Court Strikes Down Arkansas Voter ID Law

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On Wednesday, the Arkansas Supreme Court struck down the state’s restrictive voter ID law, ruling that it violated the state’s constitution. The unanimous decision, which comes just days before early voting begins in the state, could impact a Senate race considered key to a Republican takeover of the Senate.

Arkansas’ law, enacted in 2013 after the Republican-controlled legislature overrode the Democratic Gov. Mike Beebee’s veto, would have required voters to show a government-issued photo ID at the polls. Studies have shown that photo ID laws disproportionately burden minority and poor voters, making them less likely to vote. The state Supreme Court ruled that the voter ID law imposes a voting eligibility requirement that “falls outside” those the state constitution enumerates—namely, that a voter must only be a US citizen, an Arkansas resident, at least 18 years of age, and registered to vote—and was therefore invalid.

The court’s ruling could help swing in Democrats’ favor the tight Senate race between Democratic Sen. Mark Pryor and his opponent, Republican Rep. Tom Cotton.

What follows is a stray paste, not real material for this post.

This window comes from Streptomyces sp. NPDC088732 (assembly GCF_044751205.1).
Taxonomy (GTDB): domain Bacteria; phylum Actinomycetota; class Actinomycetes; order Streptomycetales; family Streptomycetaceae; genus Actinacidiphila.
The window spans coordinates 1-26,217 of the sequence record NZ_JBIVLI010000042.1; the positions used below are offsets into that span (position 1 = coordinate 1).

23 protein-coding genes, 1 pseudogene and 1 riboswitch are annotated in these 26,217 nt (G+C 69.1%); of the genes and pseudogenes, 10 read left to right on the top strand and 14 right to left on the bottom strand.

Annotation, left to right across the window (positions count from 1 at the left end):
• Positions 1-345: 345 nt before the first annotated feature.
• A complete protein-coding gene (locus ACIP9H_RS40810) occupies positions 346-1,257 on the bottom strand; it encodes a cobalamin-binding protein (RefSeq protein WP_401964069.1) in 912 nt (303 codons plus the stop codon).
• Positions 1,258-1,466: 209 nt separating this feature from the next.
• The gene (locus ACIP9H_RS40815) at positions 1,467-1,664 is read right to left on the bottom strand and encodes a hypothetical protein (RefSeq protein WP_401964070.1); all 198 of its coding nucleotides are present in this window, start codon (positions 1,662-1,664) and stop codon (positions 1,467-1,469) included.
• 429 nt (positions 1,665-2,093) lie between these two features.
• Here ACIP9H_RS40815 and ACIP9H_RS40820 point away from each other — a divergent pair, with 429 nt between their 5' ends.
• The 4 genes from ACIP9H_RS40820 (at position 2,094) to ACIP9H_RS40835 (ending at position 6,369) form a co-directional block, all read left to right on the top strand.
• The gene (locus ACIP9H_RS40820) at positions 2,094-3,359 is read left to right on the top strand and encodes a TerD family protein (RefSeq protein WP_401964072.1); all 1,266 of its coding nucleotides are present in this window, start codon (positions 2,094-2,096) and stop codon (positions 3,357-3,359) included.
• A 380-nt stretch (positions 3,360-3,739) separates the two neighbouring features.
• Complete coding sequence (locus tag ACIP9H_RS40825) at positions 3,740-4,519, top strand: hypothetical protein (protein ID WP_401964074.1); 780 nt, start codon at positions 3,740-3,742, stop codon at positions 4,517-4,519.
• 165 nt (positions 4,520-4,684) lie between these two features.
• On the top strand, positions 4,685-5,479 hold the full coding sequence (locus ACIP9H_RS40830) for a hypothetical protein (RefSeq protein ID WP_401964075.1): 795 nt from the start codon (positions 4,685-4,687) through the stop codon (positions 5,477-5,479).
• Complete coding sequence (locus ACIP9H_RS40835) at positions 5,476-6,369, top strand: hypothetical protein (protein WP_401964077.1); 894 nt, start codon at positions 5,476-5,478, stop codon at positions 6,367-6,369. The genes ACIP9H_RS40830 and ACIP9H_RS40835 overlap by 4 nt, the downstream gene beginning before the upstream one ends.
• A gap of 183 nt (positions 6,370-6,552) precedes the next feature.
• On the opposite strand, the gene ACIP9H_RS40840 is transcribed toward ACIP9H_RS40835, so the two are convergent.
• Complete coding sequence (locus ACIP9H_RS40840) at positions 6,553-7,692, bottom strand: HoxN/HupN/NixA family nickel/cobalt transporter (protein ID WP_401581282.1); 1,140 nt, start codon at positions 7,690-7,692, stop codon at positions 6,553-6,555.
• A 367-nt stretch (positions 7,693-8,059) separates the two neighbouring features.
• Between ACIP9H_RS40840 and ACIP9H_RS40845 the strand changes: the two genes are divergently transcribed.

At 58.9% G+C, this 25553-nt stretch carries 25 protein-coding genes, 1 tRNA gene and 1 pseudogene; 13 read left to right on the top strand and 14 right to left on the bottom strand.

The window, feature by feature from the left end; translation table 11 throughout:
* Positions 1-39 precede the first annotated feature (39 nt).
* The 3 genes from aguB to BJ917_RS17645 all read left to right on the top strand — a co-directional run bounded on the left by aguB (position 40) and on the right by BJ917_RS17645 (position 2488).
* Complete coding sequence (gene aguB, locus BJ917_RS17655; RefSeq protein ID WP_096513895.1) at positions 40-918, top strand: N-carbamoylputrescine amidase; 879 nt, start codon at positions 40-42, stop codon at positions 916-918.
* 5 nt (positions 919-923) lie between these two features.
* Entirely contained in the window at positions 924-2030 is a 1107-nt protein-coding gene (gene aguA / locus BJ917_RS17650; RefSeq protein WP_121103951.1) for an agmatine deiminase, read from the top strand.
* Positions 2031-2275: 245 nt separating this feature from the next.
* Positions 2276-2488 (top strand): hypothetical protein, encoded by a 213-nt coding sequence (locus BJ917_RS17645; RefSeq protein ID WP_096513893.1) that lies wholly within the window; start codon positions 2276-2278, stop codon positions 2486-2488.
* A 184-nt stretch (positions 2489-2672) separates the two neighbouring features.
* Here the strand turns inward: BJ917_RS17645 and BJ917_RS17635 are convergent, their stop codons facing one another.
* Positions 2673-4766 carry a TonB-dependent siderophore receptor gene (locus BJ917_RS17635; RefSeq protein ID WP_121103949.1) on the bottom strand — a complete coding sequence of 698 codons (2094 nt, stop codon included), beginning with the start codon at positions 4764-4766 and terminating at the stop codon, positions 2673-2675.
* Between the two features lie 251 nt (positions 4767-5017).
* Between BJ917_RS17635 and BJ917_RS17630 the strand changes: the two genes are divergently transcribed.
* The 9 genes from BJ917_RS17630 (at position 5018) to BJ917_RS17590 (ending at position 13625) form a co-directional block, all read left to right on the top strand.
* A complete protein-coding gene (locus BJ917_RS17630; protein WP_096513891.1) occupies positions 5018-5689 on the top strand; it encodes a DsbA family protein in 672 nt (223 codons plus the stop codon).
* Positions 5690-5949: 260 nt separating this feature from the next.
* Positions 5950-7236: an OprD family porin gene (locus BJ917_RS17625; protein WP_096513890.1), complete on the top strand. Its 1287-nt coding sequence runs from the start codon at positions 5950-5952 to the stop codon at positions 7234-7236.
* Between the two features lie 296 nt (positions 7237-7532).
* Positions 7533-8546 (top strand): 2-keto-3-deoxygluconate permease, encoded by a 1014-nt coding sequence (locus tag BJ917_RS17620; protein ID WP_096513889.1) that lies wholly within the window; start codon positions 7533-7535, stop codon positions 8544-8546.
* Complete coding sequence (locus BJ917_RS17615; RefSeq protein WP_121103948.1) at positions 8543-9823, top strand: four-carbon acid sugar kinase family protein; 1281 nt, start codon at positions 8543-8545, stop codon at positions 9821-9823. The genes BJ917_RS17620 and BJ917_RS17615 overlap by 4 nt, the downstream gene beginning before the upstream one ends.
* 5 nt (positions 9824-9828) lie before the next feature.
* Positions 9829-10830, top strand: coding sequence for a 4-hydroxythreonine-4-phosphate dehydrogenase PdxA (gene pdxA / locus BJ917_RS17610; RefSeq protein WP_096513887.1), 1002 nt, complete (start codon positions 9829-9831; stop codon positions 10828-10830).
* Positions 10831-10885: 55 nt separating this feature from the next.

After the Supreme Court gutted a section of the Voting Rights Act last year, Republican state legislatures around the country enacted a slew of harsh voting laws. Since the 2010 election, new restrictions have been enacted in 21 states. Fourteen of those were passed for the first time this year.

Arkansas was one of seven states in which opponents of restrictive voting laws filed lawsuits ahead of the 2014 midterms. Last week, the US Supreme Court blocked Wisconsin’s voter ID law. A federal court last Thursday struck down a similar law in Texas—only to have its ruling reversed this week by an appeals court. The Supreme Court recently allowed North Carolina and Ohio to enforce their strict new voting laws.

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